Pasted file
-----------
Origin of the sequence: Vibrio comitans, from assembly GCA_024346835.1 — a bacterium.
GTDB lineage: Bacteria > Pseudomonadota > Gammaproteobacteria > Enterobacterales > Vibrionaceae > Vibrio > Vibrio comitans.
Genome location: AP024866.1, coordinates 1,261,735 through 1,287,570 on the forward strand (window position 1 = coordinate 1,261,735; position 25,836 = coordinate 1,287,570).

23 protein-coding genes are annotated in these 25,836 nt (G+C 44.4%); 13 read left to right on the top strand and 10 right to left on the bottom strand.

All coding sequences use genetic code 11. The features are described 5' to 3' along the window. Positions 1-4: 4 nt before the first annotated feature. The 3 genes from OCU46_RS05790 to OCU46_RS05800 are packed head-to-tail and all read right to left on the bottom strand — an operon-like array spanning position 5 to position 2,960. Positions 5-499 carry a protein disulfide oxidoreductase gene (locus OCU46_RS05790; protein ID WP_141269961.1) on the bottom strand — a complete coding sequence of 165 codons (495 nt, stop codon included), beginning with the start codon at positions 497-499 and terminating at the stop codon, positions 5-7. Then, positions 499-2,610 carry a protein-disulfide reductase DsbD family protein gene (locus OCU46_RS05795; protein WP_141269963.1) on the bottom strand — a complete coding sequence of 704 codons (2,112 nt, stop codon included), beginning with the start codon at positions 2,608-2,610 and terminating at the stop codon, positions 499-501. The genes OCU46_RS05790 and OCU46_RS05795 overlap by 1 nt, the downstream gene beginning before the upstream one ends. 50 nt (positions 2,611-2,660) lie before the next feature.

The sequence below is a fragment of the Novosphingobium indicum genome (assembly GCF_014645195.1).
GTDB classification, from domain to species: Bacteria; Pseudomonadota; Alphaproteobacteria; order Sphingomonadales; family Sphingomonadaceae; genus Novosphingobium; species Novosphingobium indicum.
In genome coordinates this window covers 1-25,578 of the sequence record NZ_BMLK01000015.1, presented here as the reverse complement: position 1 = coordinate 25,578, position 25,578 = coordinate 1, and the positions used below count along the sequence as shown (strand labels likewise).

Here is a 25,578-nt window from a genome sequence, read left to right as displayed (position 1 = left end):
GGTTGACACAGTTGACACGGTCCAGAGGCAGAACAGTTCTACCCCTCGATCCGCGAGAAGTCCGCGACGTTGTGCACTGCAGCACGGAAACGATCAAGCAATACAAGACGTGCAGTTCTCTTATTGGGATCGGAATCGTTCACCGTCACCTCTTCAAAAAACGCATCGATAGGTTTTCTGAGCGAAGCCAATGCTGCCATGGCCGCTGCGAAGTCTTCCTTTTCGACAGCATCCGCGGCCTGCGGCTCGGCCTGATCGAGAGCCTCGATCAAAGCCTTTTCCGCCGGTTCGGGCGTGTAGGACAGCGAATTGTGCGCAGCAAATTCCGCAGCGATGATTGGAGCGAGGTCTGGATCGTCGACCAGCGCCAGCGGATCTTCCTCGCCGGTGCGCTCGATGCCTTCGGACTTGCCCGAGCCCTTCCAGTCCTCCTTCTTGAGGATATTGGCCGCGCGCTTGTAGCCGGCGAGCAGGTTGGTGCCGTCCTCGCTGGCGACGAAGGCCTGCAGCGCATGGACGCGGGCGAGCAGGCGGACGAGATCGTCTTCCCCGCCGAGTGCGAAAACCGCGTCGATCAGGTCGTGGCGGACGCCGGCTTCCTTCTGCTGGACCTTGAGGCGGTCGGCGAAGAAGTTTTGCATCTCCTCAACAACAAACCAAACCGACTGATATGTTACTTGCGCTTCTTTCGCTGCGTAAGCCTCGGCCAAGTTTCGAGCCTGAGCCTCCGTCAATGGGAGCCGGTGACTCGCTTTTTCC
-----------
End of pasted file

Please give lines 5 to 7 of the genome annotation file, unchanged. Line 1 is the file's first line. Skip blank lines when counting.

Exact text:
All coding sequences use genetic code 11. The features are described 5' to 3' along the window. Positions 1-4: 4 nt before the first annotated feature. The 3 genes from OCU46_RS05790 to OCU46_RS05800 are packed head-to-tail and all read right to left on the bottom strand — an operon-like array spanning position 5 to position 2,960. Positions 5-499 carry a protein disulfide oxidoreductase gene (locus OCU46_RS05790; protein ID WP_141269961.1) on the bottom strand — a complete coding sequence of 165 codons (495 nt, stop codon included), beginning with the start codon at positions 497-499 and terminating at the stop codon, positions 5-7. Then, positions 499-2,610 carry a protein-disulfide reductase DsbD family protein gene (locus OCU46_RS05795; protein WP_141269963.1) on the bottom strand — a complete coding sequence of 704 codons (2,112 nt, stop codon included), beginning with the start codon at positions 2,608-2,610 and terminating at the stop codon, positions 499-501. The genes OCU46_RS05790 and OCU46_RS05795 overlap by 1 nt, the downstream gene beginning before the upstream one ends. 50 nt (positions 2,611-2,660) lie before the next feature.

The sequence below is a fragment of the Novosphingobium indicum genome (assembly GCF_014645195.1).
GTDB classification, from domain to species: Bacteria; Pseudomonadota; Alphaproteobacteria; order Sphingomonadales; family Sphingomonadaceae; genus Novosphingobium; species Novosphingobium indicum.